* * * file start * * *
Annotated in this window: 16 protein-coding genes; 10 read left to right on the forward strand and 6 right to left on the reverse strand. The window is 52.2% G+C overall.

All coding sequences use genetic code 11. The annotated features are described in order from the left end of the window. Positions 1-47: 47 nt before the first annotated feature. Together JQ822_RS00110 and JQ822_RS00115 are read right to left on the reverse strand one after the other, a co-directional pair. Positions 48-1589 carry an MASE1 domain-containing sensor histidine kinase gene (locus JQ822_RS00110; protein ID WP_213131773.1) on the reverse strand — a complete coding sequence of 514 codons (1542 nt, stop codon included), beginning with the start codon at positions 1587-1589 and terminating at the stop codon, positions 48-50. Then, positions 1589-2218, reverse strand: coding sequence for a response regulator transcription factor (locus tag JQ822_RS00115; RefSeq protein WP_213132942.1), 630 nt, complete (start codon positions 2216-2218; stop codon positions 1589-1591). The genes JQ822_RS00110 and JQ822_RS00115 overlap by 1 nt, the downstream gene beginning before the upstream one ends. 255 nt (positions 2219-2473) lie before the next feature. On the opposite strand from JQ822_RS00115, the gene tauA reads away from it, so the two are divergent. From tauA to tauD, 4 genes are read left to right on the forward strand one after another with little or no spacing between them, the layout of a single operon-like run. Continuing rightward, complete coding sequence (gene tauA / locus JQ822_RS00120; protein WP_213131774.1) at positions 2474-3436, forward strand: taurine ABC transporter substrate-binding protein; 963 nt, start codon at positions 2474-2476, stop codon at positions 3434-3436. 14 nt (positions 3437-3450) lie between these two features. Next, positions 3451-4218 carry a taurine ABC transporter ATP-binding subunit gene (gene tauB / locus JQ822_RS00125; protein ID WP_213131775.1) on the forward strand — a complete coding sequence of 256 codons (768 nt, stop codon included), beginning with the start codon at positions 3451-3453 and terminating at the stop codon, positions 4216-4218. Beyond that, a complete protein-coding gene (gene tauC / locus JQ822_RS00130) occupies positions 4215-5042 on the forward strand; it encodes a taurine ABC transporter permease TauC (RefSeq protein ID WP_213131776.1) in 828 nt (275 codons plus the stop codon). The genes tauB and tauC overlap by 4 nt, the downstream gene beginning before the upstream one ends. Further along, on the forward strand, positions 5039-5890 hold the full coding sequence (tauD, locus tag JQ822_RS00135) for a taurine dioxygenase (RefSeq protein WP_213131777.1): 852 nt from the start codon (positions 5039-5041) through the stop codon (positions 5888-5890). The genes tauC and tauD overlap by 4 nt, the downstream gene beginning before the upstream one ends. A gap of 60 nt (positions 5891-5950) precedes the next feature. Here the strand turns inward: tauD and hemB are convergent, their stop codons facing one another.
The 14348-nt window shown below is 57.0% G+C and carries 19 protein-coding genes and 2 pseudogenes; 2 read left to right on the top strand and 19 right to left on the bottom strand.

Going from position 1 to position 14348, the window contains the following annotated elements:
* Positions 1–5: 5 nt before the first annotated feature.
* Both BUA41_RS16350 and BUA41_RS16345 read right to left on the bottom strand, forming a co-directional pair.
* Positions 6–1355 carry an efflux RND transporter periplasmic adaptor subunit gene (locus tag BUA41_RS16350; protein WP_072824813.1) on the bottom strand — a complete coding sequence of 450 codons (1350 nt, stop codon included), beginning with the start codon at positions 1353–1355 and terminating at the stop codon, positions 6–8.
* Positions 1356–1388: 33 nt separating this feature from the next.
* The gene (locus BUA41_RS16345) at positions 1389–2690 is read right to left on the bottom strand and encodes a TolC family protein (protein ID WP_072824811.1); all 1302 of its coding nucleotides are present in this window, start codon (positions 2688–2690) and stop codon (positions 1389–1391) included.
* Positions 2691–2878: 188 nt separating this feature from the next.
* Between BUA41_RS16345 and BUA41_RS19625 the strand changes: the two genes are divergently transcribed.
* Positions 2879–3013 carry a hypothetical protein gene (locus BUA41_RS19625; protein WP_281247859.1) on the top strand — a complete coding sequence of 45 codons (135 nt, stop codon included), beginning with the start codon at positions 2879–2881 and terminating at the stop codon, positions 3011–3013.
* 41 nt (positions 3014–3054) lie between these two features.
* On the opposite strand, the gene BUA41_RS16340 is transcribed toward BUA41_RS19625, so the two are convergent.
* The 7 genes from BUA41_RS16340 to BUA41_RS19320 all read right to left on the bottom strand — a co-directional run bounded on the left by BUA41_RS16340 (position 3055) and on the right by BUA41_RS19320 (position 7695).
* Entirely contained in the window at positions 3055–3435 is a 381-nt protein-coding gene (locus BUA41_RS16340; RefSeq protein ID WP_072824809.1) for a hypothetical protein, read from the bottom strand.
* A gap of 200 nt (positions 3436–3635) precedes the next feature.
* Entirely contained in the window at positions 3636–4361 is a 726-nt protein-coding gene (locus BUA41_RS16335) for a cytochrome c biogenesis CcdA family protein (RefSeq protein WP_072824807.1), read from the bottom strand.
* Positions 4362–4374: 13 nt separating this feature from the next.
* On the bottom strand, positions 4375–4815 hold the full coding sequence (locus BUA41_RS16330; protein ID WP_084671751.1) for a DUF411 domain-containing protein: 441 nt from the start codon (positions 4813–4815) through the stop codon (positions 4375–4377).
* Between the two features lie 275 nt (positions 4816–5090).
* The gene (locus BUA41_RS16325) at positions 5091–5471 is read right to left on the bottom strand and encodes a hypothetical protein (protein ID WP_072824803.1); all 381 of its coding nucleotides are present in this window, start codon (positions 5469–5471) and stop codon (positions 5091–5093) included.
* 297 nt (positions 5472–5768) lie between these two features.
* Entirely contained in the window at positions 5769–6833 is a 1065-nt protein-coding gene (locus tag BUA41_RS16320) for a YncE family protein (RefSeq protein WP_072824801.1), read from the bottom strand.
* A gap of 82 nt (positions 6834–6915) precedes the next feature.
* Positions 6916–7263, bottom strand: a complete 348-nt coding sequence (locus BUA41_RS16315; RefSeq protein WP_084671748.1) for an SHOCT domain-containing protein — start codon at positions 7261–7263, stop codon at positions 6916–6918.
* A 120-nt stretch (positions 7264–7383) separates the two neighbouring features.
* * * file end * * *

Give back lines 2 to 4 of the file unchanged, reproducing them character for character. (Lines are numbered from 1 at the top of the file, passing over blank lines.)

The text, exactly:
All coding sequences use genetic code 11. The annotated features are described in order from the left end of the window. Positions 1-47: 47 nt before the first annotated feature. Together JQ822_RS00110 and JQ822_RS00115 are read right to left on the reverse strand one after the other, a co-directional pair. Positions 48-1589 carry an MASE1 domain-containing sensor histidine kinase gene (locus JQ822_RS00110; protein ID WP_213131773.1) on the reverse strand — a complete coding sequence of 514 codons (1542 nt, stop codon included), beginning with the start codon at positions 1587-1589 and terminating at the stop codon, positions 48-50. Then, positions 1589-2218, reverse strand: coding sequence for a response regulator transcription factor (locus tag JQ822_RS00115; RefSeq protein WP_213132942.1), 630 nt, complete (start codon positions 2216-2218; stop codon positions 1589-1591). The genes JQ822_RS00110 and JQ822_RS00115 overlap by 1 nt, the downstream gene beginning before the upstream one ends. 255 nt (positions 2219-2473) lie before the next feature. On the opposite strand from JQ822_RS00115, the gene tauA reads away from it, so the two are divergent. From tauA to tauD, 4 genes are read left to right on the forward strand one after another with little or no spacing between them, the layout of a single operon-like run. Continuing rightward, complete coding sequence (gene tauA / locus JQ822_RS00120; protein WP_213131774.1) at positions 2474-3436, forward strand: taurine ABC transporter substrate-binding protein; 963 nt, start codon at positions 2474-2476, stop codon at positions 3434-3436. 14 nt (positions 3437-3450) lie between these two features. Next, positions 3451-4218 carry a taurine ABC transporter ATP-binding subunit gene (gene tauB / locus JQ822_RS00125; protein ID WP_213131775.1) on the forward strand — a complete coding sequence of 256 codons (768 nt, stop codon included), beginning with the start codon at positions 3451-3453 and terminating at the stop codon, positions 4216-4218. Beyond that, a complete protein-coding gene (gene tauC / locus JQ822_RS00130) occupies positions 4215-5042 on the forward strand; it encodes a taurine ABC transporter permease TauC (RefSeq protein ID WP_213131776.1) in 828 nt (275 codons plus the stop codon). The genes tauB and tauC overlap by 4 nt, the downstream gene beginning before the upstream one ends. Further along, on the forward strand, positions 5039-5890 hold the full coding sequence (tauD, locus tag JQ822_RS00135) for a taurine dioxygenase (RefSeq protein WP_213131777.1): 852 nt from the start codon (positions 5039-5041) through the stop codon (positions 5888-5890). The genes tauC and tauD overlap by 4 nt, the downstream gene beginning before the upstream one ends. A gap of 60 nt (positions 5891-5950) precedes the next feature. Here the strand turns inward: tauD and hemB are convergent, their stop codons facing one another.
The 14348-nt window shown below is 57.0% G+C and carries 19 protein-coding genes and 2 pseudogenes; 2 read left to right on the top strand and 19 right to left on the bottom strand.

Going from position 1 to position 14348, the window contains the following annotated elements: